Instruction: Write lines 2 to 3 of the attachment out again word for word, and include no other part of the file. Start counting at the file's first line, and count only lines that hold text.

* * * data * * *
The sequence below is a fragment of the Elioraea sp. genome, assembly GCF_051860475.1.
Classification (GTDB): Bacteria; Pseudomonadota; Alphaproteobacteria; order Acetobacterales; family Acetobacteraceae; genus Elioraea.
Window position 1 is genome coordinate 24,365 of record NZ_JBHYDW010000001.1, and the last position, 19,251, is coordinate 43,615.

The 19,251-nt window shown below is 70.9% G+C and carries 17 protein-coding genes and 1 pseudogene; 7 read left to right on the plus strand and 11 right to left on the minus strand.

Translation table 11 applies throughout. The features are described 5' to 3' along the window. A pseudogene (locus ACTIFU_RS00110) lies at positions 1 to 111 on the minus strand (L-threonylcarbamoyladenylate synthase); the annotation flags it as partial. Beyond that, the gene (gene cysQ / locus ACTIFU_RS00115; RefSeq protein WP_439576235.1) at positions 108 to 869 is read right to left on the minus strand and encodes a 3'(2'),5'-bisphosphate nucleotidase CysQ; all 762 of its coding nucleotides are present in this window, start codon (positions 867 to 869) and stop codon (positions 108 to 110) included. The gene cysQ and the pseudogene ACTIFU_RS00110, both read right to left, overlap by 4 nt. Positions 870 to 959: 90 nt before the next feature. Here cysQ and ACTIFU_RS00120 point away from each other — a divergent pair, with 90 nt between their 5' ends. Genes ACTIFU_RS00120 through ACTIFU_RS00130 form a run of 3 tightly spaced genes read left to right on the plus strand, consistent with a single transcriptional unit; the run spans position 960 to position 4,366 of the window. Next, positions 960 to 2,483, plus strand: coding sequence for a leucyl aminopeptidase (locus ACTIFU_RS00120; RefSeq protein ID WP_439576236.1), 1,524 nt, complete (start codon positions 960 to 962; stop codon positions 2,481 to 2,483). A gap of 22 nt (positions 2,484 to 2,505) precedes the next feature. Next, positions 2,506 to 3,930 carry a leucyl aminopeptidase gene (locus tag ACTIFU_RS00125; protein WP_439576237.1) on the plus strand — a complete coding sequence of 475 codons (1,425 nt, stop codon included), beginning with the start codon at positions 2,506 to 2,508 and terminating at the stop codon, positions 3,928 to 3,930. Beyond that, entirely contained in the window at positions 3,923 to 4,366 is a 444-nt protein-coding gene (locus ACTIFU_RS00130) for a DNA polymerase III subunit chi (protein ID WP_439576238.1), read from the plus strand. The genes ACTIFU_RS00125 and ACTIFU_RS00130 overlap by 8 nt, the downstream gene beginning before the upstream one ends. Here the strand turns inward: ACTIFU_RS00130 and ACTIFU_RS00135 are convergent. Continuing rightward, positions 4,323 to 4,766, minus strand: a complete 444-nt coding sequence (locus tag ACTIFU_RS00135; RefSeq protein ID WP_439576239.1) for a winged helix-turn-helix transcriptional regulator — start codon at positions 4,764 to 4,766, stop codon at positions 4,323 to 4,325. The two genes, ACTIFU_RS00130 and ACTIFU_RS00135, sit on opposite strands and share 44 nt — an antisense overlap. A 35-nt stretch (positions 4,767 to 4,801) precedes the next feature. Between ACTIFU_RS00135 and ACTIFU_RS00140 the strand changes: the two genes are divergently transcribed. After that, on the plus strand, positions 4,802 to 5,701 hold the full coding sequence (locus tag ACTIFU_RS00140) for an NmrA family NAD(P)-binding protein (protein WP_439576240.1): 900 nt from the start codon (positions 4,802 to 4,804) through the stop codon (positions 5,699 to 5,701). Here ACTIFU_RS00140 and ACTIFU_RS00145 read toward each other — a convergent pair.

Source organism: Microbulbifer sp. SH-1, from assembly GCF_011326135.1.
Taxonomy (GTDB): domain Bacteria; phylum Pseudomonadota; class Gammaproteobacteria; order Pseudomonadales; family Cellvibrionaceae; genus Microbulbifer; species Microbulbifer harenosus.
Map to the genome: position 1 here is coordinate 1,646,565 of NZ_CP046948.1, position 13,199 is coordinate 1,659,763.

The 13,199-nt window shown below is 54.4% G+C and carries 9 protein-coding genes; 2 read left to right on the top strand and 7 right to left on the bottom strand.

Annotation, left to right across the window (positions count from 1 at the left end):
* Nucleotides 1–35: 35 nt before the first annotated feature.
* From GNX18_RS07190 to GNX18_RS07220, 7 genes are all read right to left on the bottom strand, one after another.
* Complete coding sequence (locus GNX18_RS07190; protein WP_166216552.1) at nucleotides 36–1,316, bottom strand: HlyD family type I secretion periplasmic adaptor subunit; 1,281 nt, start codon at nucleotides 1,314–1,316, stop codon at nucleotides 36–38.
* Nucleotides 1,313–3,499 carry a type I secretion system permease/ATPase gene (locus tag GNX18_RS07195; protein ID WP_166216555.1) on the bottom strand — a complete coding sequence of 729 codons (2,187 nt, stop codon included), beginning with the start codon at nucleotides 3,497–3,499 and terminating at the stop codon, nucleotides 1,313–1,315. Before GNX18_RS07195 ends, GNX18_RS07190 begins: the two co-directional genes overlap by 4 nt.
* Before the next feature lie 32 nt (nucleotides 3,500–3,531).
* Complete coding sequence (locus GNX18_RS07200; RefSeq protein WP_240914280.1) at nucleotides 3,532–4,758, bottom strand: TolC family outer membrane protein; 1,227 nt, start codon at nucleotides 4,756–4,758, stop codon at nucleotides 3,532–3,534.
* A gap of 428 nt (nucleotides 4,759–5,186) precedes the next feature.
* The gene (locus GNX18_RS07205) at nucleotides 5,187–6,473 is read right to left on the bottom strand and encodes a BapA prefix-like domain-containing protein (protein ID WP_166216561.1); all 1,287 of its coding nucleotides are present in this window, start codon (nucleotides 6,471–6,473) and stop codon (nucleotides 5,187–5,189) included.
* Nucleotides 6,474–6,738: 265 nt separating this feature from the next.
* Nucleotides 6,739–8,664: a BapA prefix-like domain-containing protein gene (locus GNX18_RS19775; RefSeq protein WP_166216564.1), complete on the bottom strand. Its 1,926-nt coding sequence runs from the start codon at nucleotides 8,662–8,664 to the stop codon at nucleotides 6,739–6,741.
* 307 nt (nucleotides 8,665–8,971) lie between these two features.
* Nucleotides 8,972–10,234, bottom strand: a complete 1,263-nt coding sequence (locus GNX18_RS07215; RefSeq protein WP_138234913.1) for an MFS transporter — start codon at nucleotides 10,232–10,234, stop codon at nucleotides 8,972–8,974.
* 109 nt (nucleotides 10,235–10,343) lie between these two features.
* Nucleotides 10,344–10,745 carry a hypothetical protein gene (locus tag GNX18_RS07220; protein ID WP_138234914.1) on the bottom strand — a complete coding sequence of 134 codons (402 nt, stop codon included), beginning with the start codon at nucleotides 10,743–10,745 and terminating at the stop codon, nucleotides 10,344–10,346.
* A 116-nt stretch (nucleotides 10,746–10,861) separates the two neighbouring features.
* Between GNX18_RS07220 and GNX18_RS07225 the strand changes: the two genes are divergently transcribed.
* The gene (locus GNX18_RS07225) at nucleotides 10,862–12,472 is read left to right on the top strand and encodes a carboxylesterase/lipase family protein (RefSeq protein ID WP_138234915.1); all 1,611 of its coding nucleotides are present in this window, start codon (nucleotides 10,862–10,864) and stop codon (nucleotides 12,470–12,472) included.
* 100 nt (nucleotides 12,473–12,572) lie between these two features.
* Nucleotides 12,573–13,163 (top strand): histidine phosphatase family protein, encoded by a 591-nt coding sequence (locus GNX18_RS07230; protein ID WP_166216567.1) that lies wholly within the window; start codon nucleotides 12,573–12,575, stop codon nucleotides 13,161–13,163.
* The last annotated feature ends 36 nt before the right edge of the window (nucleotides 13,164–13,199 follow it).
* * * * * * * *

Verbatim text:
Classification (GTDB): Bacteria; Pseudomonadota; Alphaproteobacteria; order Acetobacterales; family Acetobacteraceae; genus Elioraea.
Window position 1 is genome coordinate 24,365 of record NZ_JBHYDW010000001.1, and the last position, 19,251, is coordinate 43,615.